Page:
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    Jan 06, 2016

    Social studies textbook now covers more current issues

    A FACEBOOK post written by Prime Minister Lee Hsien Loong about his views on interaction with foreigners here is now featured in a new social studies textbook.

    And so are topical issues debated in the media, but rarely or never discussed in social studies previously - such as whether there should be a poverty line, and the Nimby (Not In My Backyard) syndrome.

    The upper secondary social studies syllabus and examination format have been revised to place a greater emphasis on promoting active citizenship and critical thinking, said Marilyn Lim, deputy director for humanities in the Ministry of Education's (MOE's) curriculum planning and development division.

    With the new syllabus, students are encouraged to "develop responses to societal issues rather than just learning about them", an MOE spokesman told The Straits Times.

    The new syllabus will affect students taking the O- and N-level social studies exams from next year, starting with this year's Secondary 3 cohort. Last year, about 41,000 students took the O- and N-level exams for social studies, which was introduced as an examinable subject for upper secondary in 2001.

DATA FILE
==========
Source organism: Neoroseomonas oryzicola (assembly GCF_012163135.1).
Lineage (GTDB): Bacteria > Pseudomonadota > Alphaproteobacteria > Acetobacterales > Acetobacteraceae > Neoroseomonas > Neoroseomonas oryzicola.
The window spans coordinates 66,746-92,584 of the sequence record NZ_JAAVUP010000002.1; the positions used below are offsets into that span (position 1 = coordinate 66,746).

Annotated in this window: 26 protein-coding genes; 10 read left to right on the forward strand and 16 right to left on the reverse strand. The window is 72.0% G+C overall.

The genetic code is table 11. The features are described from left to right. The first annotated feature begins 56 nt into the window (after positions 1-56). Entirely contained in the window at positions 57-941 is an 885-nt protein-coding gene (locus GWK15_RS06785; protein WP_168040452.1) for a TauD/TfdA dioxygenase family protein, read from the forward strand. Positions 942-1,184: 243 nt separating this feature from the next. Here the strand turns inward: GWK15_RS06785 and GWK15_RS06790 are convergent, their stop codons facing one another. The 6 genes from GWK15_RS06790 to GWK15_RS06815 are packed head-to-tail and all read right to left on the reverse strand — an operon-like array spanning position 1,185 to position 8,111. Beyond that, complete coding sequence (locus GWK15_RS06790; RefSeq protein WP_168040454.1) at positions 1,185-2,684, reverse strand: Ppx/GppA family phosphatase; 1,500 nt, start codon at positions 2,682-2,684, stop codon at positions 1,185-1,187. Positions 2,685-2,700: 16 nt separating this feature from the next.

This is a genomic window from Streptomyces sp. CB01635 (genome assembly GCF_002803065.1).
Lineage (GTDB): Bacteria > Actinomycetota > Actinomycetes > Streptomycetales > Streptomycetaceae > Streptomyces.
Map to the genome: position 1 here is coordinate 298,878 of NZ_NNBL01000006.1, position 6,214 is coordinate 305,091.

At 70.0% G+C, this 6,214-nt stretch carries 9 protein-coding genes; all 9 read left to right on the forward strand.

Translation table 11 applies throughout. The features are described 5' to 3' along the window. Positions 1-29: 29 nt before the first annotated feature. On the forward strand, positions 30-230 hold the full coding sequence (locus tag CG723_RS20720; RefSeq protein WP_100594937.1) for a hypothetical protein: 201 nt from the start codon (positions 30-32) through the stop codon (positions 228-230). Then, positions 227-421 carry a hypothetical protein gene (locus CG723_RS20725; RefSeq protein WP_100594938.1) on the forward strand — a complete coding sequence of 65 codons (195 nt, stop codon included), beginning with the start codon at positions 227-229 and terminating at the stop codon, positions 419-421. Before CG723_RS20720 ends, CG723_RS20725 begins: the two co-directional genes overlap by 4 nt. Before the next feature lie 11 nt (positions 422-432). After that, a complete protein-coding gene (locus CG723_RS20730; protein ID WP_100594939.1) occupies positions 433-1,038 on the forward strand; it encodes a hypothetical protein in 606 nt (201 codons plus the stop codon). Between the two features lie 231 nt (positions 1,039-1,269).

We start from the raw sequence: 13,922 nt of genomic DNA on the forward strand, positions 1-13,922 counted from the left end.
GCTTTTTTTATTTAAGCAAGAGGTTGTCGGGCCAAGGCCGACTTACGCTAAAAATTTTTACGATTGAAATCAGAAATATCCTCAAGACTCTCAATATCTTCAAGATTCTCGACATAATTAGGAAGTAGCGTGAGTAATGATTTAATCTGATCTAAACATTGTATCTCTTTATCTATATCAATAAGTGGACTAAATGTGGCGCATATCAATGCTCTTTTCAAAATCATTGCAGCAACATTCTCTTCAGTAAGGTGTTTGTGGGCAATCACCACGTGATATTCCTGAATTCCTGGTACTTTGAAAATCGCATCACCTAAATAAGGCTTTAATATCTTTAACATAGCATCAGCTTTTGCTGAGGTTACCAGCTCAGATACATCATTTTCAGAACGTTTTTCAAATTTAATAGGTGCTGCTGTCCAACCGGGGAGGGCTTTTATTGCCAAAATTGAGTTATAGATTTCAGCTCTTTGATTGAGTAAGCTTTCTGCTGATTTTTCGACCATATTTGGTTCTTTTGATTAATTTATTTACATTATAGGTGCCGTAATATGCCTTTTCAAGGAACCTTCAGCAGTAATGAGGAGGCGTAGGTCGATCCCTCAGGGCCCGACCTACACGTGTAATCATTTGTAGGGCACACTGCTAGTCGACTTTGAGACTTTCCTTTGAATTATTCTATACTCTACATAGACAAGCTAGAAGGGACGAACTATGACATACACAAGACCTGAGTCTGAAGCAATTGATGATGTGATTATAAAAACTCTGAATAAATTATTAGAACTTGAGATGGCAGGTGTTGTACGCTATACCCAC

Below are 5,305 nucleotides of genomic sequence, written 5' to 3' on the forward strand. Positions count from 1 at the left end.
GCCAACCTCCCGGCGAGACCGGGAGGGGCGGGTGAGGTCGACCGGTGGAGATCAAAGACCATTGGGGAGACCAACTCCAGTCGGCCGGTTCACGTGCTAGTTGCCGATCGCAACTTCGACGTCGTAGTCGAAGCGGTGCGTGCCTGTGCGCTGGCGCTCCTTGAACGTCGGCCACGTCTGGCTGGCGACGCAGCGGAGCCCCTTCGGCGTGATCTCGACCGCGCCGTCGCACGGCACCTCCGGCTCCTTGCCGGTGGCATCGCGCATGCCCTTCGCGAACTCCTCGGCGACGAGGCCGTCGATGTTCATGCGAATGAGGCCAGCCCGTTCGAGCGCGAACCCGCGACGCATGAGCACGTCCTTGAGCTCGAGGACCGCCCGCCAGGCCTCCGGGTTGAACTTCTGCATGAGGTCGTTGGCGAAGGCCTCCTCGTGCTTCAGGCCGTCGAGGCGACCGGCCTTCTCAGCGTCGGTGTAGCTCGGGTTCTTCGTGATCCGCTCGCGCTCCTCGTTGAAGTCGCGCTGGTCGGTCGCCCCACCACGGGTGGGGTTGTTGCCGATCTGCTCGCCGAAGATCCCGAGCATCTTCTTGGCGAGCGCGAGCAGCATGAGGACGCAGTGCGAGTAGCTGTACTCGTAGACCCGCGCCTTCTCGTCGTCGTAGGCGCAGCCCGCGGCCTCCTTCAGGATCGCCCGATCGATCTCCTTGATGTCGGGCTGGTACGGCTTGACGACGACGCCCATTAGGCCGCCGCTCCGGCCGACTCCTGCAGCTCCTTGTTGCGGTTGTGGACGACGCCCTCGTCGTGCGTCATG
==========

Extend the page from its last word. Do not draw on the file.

While previous revisions of the subject's syllabus were usually incremental, with updates to the policies mentioned for example, educators said the latest revamp marks a significant change, with more topical issues and guiding questions to promote critical thinking.

    The latest textbook is organised around societal issues with guiding questions to encourage students to give their own responses.

    For the issue about "exploring citizenship and governance", for instance, guiding questions include "What does it mean for me to be a citizen?" and "How do we decide on what is good for society?".

    Another key difference is that the revised syllabus also looks at "new diversities" - such as people of different nationalities and socio-economic statuses - instead of focusing on racial and religious diversity.

    Contentious issues which took place in recent years also have more prominence in the new textbook.

    For instance, a 2014 Facebook post by Mr Lee about how Singaporeans should be more welcoming towards foreigners is featured in a section about the challenges of living in a diverse society with foreigners. He wrote it after some Singaporeans had expressed intolerance towards plans by Filipinos here to hold the Philippine Independence Day celebrations in Orchard Road.

    National University of Singapore sociologist Tan Ern Ser said that raising current issues in the classroom encourages students to consider and evaluate diverse views whether in the mainstream or social media, instead of "being passive, unthinking consumers of media content".

    But he added that students needed to have the historical context to understand new issues. "They need to have the opportunity to evaluate the past and learn the lessons that history can offer," he said.

    Some parents were glad to hear of the new syllabus and exam format, which places more emphasis on the ability to make reasoned arguments and recommendations.

    Real-estate agent Charlotte Chng, 52, who has a son in Sec 3 this year, said: "My son is not someone who buries himself in books and memorises facts, so I think the revised exam format will benefit him. I also have the habit of discussing the news with him, so I think that indirectly teaches him the skills required."